There were some heroes that night, the Killin boys rushed into the stricken aircraft and dragged the injured out. These lads were running on autopilot, no training on earth is preparation for such an event.
Our fast party made an incredible 20 minute ascent to the crash site and began assisting the Killin team. All the guys were all so professional in the face of such a tragedy – there were no inter-team problems, everyone worked together 100% despite the circumstances and the confusion.
The Sea King took both casualties to hospital and the Killin lads carried Harry off the hill. I think that must have been so hard for all of them. As the stretcher party carrying Harry neared the bottom of the hill, some idiots tried to take a photo of the scene. They were quickly stopped by a few of us, nearly physically!
Getting to sleep that night was hard, we all had our private thoughts and we still had to find the casualty who had fallen the previous day. We planned a first light search and I wondered how many Killin guys would show up after the raw emotion and trauma of the previous night. I needn’t have worried, at dawn the Killin team turned up to a man, an incredible effort. We found the casualty very quickly after a few hours search, unfortunately she was dead.
I was at the crash site for over a week with the Board of Enquiry – a difficult time but we had a job to do. We found out all we needed. The investigation concluded that aircrew fatigue was a big part of the accident; the helicopter had covered several incidents that day without a break – a hard-learned lesson.
The efforts of the Killin lads that night and over the next few days will remain with me forever. I made so many friendships during that time, friendships that have endured to this day.
In 2011, I wrote on my blog about the Ben More tragedy just before picking up Ian Ramsay for our annual golfing break. I felt I should tell the tale as a lot have forgotten about Harry. I wrote about my memories of that night and the efforts of those involved, it was hard but worth doing. Harry’s family got in touch and were amazed when they heard the story, much of it for the first time.
However, this is only a small part of the tale. Killin MRT were and still are an incredible bunch of people. I hope they will tell the full story of that long-ago night on Ben More; an experience that greatly affected my life and taught me a great deal, lessons that are worth passing on for future generations. When we go out in the mountains or on rescues we forget those who wait and worry about us. We must remember what they go through until our return!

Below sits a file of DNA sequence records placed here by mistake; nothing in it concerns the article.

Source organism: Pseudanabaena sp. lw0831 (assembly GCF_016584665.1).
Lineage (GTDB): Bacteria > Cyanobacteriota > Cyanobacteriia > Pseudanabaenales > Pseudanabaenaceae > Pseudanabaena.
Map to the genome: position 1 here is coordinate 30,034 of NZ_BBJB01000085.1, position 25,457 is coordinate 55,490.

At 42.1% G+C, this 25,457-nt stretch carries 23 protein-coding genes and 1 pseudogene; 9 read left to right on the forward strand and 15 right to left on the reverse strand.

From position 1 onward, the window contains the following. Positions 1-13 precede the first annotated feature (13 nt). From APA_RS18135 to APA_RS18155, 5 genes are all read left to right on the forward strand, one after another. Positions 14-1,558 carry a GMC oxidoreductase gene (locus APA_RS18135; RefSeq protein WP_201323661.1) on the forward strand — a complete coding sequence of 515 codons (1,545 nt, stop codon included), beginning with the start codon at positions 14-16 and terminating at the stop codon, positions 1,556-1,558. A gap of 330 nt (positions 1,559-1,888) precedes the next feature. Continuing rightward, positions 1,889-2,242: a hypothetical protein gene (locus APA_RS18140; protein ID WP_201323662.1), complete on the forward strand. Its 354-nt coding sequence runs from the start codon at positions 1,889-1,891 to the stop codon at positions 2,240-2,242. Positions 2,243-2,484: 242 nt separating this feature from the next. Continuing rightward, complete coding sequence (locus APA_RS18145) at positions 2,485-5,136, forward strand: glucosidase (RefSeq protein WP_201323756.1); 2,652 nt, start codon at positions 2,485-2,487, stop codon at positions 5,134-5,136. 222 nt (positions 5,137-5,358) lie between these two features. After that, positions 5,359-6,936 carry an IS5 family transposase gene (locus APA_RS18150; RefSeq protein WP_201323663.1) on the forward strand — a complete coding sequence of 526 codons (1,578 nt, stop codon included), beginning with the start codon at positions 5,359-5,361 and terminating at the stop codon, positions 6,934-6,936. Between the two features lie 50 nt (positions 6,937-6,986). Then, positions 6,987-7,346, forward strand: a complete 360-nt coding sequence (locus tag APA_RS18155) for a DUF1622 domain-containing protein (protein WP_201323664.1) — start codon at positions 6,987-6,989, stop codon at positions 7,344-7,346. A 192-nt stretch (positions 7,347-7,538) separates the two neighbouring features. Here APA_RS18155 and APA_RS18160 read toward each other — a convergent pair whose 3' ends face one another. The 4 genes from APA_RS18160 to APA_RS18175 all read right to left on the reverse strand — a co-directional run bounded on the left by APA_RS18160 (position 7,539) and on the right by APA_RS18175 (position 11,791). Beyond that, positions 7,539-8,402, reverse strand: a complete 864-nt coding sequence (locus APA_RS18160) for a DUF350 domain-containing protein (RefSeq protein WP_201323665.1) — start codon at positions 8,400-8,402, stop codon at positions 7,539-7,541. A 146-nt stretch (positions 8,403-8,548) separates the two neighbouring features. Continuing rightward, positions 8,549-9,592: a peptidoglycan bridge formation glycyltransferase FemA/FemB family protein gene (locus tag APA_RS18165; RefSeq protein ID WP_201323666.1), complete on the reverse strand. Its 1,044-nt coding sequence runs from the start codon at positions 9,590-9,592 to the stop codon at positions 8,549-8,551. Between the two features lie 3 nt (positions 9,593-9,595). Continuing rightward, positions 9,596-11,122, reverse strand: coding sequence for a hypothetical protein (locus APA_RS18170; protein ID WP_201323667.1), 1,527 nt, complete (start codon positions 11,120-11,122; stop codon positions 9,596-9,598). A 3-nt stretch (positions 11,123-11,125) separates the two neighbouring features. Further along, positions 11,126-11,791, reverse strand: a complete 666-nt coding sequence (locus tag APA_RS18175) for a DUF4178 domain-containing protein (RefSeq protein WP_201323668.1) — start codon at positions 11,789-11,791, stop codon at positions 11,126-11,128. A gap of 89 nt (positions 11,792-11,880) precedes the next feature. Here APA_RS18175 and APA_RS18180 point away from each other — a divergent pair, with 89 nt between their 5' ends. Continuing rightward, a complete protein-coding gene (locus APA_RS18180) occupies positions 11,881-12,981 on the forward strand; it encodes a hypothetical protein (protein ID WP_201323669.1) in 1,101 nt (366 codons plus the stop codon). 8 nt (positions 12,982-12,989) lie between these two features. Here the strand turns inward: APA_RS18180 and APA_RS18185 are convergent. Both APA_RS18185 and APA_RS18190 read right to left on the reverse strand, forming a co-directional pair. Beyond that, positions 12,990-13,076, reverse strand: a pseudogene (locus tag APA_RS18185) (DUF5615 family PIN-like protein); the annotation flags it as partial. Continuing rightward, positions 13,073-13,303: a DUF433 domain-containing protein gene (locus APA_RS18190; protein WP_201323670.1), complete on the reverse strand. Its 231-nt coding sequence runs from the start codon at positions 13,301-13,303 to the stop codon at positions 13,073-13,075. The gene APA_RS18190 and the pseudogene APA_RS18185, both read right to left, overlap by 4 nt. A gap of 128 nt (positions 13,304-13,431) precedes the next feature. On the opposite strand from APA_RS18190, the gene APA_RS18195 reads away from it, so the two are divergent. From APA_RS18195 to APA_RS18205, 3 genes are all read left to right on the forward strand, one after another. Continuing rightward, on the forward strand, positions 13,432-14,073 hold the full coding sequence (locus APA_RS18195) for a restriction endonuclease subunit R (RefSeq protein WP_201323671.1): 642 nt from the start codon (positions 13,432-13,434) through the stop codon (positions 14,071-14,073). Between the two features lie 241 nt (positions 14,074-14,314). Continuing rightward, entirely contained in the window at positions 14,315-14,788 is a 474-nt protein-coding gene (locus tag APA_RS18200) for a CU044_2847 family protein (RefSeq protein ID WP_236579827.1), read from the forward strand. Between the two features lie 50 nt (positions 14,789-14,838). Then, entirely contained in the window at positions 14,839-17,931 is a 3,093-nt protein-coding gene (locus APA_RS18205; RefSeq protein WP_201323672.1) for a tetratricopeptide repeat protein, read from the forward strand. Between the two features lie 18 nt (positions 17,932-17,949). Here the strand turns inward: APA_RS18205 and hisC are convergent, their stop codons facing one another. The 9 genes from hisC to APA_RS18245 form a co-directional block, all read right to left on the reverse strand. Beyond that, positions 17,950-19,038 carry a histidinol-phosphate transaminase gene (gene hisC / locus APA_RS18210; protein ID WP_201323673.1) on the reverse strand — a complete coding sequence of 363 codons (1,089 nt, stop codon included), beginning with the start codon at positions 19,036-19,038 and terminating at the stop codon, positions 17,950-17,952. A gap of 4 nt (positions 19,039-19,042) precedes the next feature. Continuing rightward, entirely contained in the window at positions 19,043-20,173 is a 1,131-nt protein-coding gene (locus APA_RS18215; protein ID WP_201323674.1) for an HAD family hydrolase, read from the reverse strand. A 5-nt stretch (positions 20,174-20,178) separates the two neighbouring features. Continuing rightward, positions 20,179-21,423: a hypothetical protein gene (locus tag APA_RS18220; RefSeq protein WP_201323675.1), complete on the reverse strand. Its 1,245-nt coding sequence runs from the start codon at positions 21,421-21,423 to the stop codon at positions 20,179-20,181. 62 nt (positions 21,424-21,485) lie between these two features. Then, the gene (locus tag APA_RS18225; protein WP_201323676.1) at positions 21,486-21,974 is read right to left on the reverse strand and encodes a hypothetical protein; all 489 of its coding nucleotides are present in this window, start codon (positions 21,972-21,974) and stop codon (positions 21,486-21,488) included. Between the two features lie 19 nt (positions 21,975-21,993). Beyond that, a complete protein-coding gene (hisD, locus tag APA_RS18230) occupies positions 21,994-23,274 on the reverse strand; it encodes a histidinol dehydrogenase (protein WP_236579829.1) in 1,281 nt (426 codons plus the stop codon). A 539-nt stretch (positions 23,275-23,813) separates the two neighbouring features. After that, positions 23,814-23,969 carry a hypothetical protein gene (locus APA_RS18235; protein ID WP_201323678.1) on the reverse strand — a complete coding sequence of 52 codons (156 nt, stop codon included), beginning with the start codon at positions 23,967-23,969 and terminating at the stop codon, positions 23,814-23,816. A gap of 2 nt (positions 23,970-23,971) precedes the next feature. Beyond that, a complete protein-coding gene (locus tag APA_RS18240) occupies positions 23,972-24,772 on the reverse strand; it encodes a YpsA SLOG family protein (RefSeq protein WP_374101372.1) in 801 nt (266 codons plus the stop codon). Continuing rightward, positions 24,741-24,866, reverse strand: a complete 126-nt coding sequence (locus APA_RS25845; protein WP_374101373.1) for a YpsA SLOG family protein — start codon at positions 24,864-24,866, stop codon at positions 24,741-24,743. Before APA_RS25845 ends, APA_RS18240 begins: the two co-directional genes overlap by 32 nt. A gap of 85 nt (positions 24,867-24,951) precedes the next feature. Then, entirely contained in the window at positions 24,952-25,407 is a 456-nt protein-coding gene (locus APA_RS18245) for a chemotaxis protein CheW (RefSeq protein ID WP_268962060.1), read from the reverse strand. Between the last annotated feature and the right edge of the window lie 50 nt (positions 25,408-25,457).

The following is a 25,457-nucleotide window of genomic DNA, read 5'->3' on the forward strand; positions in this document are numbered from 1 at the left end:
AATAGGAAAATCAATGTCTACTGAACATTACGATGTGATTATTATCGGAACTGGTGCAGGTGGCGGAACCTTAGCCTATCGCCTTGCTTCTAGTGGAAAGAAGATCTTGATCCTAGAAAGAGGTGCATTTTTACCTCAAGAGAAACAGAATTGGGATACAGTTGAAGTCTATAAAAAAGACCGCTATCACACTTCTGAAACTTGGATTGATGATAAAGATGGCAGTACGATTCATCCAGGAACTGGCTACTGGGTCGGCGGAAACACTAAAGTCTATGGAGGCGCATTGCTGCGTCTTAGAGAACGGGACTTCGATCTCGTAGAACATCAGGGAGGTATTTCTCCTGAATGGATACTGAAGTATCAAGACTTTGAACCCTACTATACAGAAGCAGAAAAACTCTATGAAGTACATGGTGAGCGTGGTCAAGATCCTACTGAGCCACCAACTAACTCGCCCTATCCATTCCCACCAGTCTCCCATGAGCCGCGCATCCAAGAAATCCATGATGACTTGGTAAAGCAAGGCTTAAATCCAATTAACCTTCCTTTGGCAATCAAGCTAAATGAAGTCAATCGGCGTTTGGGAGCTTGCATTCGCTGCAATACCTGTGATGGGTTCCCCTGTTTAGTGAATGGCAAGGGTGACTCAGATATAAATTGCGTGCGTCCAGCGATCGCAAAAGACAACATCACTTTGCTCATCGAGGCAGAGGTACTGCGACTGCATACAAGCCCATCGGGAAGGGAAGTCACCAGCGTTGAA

Lest we forget. In memory of Harry Lawrie Team Leader Killin Mountain Rescue Team.
Alan Reid’s Story
I was one of the group of eight who were on the hill when the helicopter crashed. This was only my seventh rescue and although I had been to many training days I was totally unprepared for the events of that evening.
I remember feeling excited on the first shout and then getting the second shout and diverting to Ben More. On arrival, we went straight onto the hill and made good progress up to the point where we stopped to fit our crampons. We were lined out in search mode as the helicopter came over and slowed to a hover to deploy Harry and Ian – but then came the awful sound and flash as the rotor blades struck the rocks.
We listened and watched in horror at the noise and sparks of contact, then very quickly the realisation dawned on us that the aircraft was sliding down the mountain directly into our line.
We split up, some running to the East and myself and others to the West. Given the terrain, it is surprising how fast you can run in crampons when your life is in danger! As we ran we were very aware of things flying through the air and it is amazing that no-one was struck by pieces of the rotor.
The aircraft came to rest almost exactly where the East party were sheltering behind a rock and by this stage flames were clearly visible, as was a crew member trying to exit from the cockpit. Our group of four gathered and started to make our way back to the aircraft when the radio crackled to tell us that someone was missing and to start a line search.
As we moved up the hill we came across small pieces of the aircraft and I can remember picking up a revolver and wondering what it was required for. Shortly afterwards we were called back to the crash site to be told that the missing members had been found – Harry had been killed and Ian had been hauled out of the aircraft together with the winch man, both of whom were seriously injured. By now, the aircraft was burning fiercely and the casualties were our first priority.